UAlbany Libraries Receive Insight into Diversity Magazine’s Inaugural Library Excellence in Access and Diversity Award
By Bethany Bump
ALBANY, N.Y. (Jan. 15, 2024) — The University Libraries at the University at Albany has received the inaugural 2024 Library Excellence in Access and Diversity (LEAD) Award from Insight Into Diversity magazine, the largest and oldest diversity and inclusion publication in higher education.
The first-ever LEAD Award honors academic libraries’ programs and initiatives that encourage and support diversity, equity and inclusion (DEI) across their campus. These include research, technology, accessibility, exhibitions and community outreach. UAlbany will be featured, along with 55 other recipients, in the March 2024 issue of Insight Into Diversity magazine.
“I am proud of our team’s efforts to foster an inclusive environment that supports all students, faculty and staff,” said Carey Hatch, interim dean of the University Libraries. “At the University at Albany Libraries, we strive to create welcoming spaces and collections that celebrate diversity and provide equitable access to information. It is an honor to be recognized with Insight into Diversity’s first Library Excellence in Access and Diversity Award.”
Insight Into Diversity magazine selected the University Libraries at UAlbany for the award because of its established record of infusing DEI principles into academics, research, service and community engagement initiatives.
"I am honored that the University at Albany has been recognized as a recipient for the Insight Into Diversity LEAD Award,” said Samuel Caldwell, chief diversity officer and associate vice president of diversity and inclusion at UAlbany. “An award for library excellence in access and diversity is a reflection of our commitment to our Strategic Plan, and to fostering an inclusive environment which includes equitable access to knowledge, information and resources. This work allows us to advance learning and research opportunities for the University at Albany community."
A call for nominations for the award was announced in October 2023. Candidates had to submit an application explaining how they assess DEI progress within their libraries; support diverse library collections, practices and events; ensure access to resources and information in both physical and virtual spaces; recruit, retain and advance a diverse library staff; and support underrepresented authors, researchers and faculty in DEI research.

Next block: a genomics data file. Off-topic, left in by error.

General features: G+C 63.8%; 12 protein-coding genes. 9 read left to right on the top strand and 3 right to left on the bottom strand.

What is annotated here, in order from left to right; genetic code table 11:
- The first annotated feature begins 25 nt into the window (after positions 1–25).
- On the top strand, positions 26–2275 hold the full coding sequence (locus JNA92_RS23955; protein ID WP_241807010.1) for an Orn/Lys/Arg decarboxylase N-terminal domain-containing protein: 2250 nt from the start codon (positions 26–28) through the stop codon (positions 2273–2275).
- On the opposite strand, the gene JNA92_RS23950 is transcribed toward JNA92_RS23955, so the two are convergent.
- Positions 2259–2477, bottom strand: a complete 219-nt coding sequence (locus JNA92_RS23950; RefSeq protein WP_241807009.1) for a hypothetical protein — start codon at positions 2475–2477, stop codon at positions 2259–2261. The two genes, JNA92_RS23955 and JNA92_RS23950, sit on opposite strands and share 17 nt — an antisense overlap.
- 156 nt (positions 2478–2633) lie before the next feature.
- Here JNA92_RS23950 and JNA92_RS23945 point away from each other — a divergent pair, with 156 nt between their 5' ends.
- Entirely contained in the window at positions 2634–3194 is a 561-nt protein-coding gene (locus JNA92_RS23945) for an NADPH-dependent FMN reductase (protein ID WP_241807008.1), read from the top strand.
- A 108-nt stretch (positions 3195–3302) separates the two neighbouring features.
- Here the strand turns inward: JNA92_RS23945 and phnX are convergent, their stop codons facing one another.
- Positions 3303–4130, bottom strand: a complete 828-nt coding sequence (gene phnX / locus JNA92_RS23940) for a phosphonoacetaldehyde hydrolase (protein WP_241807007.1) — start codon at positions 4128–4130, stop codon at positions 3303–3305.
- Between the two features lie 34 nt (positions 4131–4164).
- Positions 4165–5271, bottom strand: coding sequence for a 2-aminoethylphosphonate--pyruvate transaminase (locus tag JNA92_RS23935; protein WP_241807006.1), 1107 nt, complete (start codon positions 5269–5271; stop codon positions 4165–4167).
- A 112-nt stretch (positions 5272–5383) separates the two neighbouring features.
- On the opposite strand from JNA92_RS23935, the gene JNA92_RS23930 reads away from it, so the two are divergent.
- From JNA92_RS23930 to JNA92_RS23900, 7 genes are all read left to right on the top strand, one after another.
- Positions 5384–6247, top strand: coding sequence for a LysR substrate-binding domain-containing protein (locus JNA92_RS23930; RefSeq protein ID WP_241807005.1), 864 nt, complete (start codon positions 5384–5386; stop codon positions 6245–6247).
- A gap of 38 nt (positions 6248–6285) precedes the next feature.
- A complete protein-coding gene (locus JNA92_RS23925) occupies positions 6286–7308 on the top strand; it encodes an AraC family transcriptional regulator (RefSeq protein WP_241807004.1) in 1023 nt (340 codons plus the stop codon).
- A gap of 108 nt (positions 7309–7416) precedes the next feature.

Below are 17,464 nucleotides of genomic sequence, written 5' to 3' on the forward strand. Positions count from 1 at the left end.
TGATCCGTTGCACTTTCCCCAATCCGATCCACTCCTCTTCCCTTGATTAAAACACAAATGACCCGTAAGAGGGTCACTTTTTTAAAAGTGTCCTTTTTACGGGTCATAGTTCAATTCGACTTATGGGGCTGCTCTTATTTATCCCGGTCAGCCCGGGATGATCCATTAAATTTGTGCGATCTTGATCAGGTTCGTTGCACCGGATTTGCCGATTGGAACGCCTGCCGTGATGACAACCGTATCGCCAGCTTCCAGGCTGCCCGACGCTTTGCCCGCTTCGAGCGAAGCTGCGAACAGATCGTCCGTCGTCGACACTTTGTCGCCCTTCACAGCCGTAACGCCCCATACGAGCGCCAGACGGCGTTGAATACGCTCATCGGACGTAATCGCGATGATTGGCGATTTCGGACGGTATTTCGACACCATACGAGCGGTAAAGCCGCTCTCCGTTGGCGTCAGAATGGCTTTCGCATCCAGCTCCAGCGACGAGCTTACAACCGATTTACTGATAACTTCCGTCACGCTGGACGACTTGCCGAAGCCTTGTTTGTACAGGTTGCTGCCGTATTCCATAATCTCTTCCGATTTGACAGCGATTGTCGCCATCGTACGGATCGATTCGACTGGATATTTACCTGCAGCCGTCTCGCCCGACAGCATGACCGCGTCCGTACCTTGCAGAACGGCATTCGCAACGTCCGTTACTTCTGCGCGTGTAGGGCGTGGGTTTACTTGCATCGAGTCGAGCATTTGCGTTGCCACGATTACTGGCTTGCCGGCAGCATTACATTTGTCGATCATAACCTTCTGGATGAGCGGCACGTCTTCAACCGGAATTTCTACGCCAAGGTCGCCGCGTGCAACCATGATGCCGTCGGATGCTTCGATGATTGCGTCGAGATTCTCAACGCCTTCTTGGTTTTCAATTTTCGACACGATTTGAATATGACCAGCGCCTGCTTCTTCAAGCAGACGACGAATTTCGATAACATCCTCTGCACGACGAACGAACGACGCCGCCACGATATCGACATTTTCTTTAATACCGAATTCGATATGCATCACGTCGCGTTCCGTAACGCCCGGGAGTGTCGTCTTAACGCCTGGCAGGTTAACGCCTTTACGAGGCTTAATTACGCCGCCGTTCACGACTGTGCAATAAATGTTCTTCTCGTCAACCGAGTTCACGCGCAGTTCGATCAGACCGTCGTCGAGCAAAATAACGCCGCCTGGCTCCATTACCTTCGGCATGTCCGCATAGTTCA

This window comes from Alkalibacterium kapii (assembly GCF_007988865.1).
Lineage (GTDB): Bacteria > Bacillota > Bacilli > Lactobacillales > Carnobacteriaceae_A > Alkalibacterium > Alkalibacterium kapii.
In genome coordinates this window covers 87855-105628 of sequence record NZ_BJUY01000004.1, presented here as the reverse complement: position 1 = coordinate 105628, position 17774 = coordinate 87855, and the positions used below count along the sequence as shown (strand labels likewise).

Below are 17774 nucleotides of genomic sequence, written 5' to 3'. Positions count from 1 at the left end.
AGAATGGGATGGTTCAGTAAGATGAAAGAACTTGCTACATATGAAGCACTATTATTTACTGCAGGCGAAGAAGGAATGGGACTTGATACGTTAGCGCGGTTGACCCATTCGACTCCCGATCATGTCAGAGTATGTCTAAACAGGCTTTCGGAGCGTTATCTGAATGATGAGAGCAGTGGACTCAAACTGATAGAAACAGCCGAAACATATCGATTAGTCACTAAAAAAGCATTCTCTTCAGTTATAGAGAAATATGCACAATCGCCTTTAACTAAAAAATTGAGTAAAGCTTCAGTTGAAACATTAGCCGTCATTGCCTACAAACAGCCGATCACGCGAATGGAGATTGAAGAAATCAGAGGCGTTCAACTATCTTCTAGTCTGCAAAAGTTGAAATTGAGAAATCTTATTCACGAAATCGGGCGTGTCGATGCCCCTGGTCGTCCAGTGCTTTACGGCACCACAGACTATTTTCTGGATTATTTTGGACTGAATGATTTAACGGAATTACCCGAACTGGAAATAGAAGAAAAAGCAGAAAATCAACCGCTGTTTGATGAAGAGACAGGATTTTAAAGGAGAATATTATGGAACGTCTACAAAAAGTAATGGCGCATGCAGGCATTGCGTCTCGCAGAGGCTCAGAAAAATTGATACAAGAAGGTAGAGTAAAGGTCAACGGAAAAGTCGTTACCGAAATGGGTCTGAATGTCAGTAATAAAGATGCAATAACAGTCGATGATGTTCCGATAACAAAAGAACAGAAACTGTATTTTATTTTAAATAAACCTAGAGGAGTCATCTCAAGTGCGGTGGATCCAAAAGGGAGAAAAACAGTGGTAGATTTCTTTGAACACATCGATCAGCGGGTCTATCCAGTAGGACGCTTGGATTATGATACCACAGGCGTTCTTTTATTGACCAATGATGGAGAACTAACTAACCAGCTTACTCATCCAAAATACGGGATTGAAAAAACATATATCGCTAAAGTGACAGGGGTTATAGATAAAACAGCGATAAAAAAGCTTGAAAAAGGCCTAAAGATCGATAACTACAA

Approximately 10 years ago, a University-wide accessibility committee made extensive changes to the delivery of library services. Using a universal design lens, the committee ensured that library services would be designed with accessibility at the core, rather than as an exception or specialized offering.
This can be seen in both the physical and virtual spaces hosted by the University Libraries, which includes the main library and Science Library on the Uptown Campus and the Dewey Graduate Library on the Downtown Campus. In addition to accessible bathrooms, reference collections were placed on low shelves for access by wheelchair users and publications were made available in formats such as Braille, spoken word, accessible PDF and large print. Alt text was also embedded throughout the website for those who use screen readers and all online events and recordings include closed captioning.
The University Libraries also work to maintain diverse library collections and resources. Academic Success librarians are tasked with collecting materials written by authors from traditionally underrepresented populations, such as those who are queer, female, disabled, transnational, Indigenous, or otherwise racially, ethnically and culturally diverse.
These materials are often showcased through library programming, partnerships and events. In 2023, for example, the University Libraries partnered with the University Art Museum to develop the Libros/Arte exhibit, which featured over 80 handmade books published by small Latin American and Caribbean presses, and hosted free workshops for community members to create their own books. It also hosted a Banned Books Readout, where community members were invited to read passages from common banned books, and a drag queen story time event designed to promote discussions around queer identity-themed banned books.
Efforts continue to recruit and retain a diverse library staff, with workshops for those conducting searches to understand how to mitigate bias during hiring, and professional development opportunities provided to staff at no cost.
“We know that many academic libraries are not always recognized for their dedication to diversity, inclusion and access,” said Lenore Pearlstein, owner and publisher of Insight Into Diversity magazine. “We are proud to honor these college and university libraries as role models for other institutions of higher education.”
For more information about the 2024 Library Excellence in Access and Diversity (LEAD) Award, visit insightintodiversity.com.